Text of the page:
Today I’m going to draft the poem from a few updates ago, tentatively titled Church Going, after the Larkin poem. I thought it might interest somebody out there for me to talk through this editing process. There is a persistent lie we tell young writers, that poems are spontaneous and magical, and most of us I know were barely taught to write, and never learned anything about editing. So this is my own process, along with the second draft.
The first thing I’m going to do is read it over and see what jumps out at me. I’ve got 8 stanzas, and the sort of framing takes up 4 of them, so I need to decide if that’s a problem. At the back of my head is something that I’ve found is true in probably 80% of first drafts, that the entire first stanza is unnecessary to the poem. In this case, the first three and a half stanzas do not serve what is the essential metaphor of the poem, the comparison of a hospital to a church, and the pseudo-religious despair of living in a nation where poverty is in many ways equated with sin.
This is something I really struggle with. I respect the idea that a poem should cut everything that doesn’t serve its core message directly. Every word, even every space, that doesn’t contribute to a singular, momentary effect should be culled. At the same time I feel I’m often too curt, too focused on the message and not focused enough on images or lines – I have my focus almost entirely on the total poem and best communicating what I want to communicate, and forget that part of the fun, and the beauty of poetry is in the beautiful line, and finding the best, or most subtle, or most lyrical way to communicate something.
Part of that aesthetic, of a more leisurely poem, let’s say, is to let a poem wander away from its point. What the framing does is not just supply context for the core of the poem, but to make it less tight, and less demanding. This is something that I have been trying to do more and more, but despite that I haven’t decided whether or not it’s a good idea. I have great love and respect for the most demanding writing, and think it takes the most skill to produce. But it is so often overlooked in our day and age, it’s possible that for my generation, being demanding will mean being ignored.
Two things come to mind after that. The first is the stilted method of the language I use, there are a lot of word choices that hold a special significance in sort of inside jokes to myself in this poem, and I allow myself some of those when there’s no harm in it, but there are a few too many here and the language is a little too unnatural. Unnatural language is necessary in poetry, but it’s a pet peeve of mine and I sometimes try to remove it even to the detriment of a poem. Sometimes. Related to this is the problem of tone. This poem recklessly goes between reverence, alienation, playfulness and outright comedy. These can all work together in a poem, and as this is in some ways a tribute to Larkin, getting them all to jive together skillfully would make it possibly worthy of the comparison it invites. In the current state it simply doesn’t work.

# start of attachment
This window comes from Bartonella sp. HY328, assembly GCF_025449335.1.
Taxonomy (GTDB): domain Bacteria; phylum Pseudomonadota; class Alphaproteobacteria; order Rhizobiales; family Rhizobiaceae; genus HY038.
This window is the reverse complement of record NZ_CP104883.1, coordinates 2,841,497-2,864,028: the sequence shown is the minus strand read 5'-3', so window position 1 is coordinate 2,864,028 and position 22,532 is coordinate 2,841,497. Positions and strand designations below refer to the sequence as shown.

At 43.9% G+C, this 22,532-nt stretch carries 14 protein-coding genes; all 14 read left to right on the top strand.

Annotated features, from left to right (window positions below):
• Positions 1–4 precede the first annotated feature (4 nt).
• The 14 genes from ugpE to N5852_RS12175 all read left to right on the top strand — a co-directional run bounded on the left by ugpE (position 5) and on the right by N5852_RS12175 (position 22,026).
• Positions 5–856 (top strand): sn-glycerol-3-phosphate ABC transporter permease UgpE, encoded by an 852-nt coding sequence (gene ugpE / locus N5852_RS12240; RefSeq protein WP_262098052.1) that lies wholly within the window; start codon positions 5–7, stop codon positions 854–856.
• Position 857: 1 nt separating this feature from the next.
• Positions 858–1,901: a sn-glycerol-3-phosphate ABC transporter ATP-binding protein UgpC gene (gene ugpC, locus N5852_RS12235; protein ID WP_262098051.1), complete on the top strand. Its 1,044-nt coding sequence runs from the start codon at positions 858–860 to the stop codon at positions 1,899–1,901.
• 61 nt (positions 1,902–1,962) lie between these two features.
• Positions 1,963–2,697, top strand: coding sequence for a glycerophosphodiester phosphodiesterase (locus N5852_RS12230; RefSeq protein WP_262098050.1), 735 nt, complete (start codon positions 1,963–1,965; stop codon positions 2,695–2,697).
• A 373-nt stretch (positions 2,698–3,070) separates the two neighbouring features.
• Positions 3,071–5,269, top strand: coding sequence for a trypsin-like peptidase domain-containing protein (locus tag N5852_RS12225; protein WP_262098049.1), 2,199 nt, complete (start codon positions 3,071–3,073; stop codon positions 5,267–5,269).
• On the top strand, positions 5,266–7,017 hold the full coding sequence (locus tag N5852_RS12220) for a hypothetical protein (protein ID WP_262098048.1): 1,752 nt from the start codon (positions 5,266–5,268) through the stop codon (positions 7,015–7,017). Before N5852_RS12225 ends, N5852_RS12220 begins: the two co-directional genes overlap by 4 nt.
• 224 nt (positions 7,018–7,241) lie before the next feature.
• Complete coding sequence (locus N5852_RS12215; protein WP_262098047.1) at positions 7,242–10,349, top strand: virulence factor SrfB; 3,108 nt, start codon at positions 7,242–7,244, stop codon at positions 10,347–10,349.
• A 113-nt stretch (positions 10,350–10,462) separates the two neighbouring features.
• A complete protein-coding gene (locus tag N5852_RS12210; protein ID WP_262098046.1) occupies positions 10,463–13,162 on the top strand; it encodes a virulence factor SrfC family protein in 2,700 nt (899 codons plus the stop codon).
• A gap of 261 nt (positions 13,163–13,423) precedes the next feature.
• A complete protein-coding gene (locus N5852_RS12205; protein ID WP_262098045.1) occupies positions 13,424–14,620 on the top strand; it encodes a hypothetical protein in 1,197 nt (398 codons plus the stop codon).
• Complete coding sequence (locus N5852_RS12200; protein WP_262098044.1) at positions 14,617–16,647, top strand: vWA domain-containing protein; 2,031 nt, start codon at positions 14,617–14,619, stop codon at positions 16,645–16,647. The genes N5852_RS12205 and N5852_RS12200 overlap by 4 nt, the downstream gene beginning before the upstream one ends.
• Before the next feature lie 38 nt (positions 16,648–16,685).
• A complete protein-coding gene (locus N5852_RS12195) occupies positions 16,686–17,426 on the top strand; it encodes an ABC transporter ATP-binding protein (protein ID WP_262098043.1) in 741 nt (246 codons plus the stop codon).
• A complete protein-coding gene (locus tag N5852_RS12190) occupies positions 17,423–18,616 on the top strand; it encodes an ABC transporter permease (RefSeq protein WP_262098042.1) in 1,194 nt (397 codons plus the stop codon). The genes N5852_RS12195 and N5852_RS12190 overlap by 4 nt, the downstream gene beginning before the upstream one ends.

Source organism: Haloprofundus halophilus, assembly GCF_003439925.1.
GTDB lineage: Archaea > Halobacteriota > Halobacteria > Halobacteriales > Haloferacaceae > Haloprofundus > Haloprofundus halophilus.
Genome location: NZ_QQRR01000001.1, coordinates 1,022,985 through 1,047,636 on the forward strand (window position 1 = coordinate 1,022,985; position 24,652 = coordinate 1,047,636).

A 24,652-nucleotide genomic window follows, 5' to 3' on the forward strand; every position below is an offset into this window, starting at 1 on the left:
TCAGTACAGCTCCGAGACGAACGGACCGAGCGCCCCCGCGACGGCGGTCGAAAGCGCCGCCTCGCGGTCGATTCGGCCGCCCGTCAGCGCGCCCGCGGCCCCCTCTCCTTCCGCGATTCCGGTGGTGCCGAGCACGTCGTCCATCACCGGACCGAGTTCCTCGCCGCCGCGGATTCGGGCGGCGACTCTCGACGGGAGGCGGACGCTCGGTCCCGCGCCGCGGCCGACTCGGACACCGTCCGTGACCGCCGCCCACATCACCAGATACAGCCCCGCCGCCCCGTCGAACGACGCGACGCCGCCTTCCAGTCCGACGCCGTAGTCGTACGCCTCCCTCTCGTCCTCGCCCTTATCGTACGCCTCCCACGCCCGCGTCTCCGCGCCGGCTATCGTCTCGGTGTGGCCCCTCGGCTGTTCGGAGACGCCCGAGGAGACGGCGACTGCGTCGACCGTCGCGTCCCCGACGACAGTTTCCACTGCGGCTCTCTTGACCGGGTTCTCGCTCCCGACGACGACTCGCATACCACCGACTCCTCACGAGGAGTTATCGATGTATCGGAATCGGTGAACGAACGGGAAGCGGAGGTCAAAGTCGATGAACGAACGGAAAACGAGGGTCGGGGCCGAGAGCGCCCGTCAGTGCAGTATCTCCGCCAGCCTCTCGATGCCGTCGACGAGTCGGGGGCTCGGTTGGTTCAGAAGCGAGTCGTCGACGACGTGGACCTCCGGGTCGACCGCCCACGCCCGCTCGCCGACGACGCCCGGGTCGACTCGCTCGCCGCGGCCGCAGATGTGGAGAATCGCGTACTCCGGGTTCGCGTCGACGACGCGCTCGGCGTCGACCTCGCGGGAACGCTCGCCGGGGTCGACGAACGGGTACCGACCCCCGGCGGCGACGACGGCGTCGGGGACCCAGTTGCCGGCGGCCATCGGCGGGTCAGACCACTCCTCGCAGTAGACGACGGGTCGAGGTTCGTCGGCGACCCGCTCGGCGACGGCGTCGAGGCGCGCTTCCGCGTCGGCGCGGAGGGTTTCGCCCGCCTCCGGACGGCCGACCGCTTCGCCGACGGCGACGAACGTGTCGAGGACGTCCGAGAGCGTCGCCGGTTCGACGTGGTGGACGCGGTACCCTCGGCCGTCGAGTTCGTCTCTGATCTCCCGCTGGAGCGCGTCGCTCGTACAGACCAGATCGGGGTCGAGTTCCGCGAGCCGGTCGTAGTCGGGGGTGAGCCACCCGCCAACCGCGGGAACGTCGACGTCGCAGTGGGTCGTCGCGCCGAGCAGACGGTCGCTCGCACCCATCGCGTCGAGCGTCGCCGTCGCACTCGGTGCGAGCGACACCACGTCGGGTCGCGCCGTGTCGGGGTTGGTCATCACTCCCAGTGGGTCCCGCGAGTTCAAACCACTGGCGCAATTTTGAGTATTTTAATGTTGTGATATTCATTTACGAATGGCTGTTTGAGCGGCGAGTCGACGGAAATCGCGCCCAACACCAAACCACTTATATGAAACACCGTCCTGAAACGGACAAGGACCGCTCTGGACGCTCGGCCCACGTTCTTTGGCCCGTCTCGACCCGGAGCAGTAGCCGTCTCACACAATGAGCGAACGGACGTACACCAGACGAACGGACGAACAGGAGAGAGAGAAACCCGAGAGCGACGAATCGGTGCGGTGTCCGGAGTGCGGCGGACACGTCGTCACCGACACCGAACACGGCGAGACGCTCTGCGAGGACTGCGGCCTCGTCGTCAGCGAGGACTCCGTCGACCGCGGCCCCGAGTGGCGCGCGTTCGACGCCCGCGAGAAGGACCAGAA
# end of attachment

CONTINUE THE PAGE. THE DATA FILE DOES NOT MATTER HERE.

Reading it again with these things in mind, I’m reminded of a conversation I had last night. A friend went through something of an ordeal trying to mitigate the costs of her son’s medical needs. It occurred to me that, with that idea as a reference point, an alternate framing of the poem could make it work a lot better towards its theme. That would bring in a problem I’m very bad at solving, the problem of having multiple people in a poem. My poetry tends to be very meditative and abstract, so I always have a problem weaving action into that, and both action and interaction require some measure of exposition, which completely kills the pace and lyricism of many poems. Sometimes this is hardly a problem at all, even in a poem with a dozen people acting independently, but sometimes it single-handedly kills an otherwise working poem.
The ideal from here would be to try multiple courses of action and see what works best, but it’s generally at this stage I discover that I’m going to be late for work, or I’m too hungover to do creative work, or I’ve had too much coffee and can no longer sit still. Today I’m going to read over it one more time and give it a long think while I take a fifteen or thirty minute walk.
One thing I did by accident: in the third line of stanza 1, 2, and 4: the triplicate ‘I no longer know, I no longer know, I have always known. – later “God only knows” ‘ – a great little piece of structure I could build upon.
It’s the next day now, and I’ve traveled halfway across the country. This piece has enough problems to warrant a full rewrite, so I’m not going to go into the problems of individual lines, instead I’m going to take an inventory of lines I really like for the poem and see if they can be incorporated into the new draft. There are certainly drafts that require a negative eye, but those tend to be closer to a final – fixing small, obvious problems is tempting but there’s a good chance those sections will be thrown out completely.